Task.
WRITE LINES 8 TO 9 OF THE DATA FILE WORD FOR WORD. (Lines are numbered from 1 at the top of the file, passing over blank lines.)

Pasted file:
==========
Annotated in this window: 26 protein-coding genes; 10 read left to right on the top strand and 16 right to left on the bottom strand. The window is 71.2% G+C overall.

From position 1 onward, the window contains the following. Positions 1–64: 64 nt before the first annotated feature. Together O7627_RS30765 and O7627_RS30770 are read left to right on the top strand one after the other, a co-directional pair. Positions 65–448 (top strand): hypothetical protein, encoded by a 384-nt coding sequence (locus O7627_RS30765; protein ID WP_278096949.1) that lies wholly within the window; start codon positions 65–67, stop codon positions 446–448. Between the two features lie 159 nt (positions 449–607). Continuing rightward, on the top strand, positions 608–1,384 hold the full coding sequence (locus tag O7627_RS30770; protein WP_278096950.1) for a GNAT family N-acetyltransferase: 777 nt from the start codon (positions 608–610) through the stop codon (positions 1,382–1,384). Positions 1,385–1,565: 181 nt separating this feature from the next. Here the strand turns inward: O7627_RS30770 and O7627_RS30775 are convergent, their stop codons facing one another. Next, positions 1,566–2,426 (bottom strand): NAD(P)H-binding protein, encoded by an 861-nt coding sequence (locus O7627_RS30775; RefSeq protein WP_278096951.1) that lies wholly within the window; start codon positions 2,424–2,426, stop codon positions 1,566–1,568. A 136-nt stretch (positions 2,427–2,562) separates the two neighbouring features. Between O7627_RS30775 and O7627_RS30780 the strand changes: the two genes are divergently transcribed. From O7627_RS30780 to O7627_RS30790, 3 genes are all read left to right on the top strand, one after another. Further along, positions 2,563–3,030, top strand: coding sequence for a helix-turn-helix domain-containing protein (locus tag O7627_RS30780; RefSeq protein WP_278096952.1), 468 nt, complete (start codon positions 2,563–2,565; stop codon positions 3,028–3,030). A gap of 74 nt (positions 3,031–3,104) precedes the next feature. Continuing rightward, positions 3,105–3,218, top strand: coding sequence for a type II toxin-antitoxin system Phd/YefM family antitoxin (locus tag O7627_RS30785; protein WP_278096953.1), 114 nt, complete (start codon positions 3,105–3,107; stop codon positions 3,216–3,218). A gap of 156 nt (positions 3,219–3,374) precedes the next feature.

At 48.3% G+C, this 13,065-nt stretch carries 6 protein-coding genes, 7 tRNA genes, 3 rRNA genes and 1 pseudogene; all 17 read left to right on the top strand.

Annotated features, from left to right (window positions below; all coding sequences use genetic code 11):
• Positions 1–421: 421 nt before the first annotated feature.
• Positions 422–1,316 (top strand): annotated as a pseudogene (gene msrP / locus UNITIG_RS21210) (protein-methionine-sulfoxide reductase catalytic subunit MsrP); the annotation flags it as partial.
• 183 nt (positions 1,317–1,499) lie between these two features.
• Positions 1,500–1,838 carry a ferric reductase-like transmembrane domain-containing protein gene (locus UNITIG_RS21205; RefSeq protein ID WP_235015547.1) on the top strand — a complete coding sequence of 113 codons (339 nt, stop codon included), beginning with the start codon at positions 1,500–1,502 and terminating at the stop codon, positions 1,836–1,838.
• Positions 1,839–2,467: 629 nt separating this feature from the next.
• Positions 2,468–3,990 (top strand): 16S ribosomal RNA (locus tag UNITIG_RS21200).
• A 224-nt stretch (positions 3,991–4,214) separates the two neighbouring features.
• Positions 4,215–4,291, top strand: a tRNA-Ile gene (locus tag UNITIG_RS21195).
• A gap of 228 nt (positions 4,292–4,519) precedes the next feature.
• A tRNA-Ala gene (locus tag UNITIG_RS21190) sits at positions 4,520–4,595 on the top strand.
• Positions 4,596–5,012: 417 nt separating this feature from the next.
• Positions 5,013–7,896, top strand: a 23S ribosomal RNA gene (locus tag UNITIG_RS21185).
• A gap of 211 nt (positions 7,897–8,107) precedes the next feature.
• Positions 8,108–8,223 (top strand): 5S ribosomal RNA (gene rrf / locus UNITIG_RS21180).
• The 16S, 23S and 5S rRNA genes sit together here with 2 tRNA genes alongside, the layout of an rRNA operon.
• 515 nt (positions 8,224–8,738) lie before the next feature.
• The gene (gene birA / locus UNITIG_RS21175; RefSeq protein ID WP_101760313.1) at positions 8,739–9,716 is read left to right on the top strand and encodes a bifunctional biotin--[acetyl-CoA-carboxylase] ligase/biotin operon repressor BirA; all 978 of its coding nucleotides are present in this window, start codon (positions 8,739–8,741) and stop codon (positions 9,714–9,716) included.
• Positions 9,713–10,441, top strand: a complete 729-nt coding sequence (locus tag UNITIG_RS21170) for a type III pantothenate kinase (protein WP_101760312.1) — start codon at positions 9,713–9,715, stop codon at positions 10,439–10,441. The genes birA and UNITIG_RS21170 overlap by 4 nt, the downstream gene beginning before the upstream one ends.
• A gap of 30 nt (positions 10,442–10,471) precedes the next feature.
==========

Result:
• Positions 1,500–1,838 carry a ferric reductase-like transmembrane domain-containing protein gene (locus UNITIG_RS21205; RefSeq protein ID WP_235015547.1) on the top strand — a complete coding sequence of 113 codons (339 nt, stop codon included), beginning with the start codon at positions 1,500–1,502 and terminating at the stop codon, positions 1,836–1,838.
• Positions 1,839–2,467: 629 nt separating this feature from the next.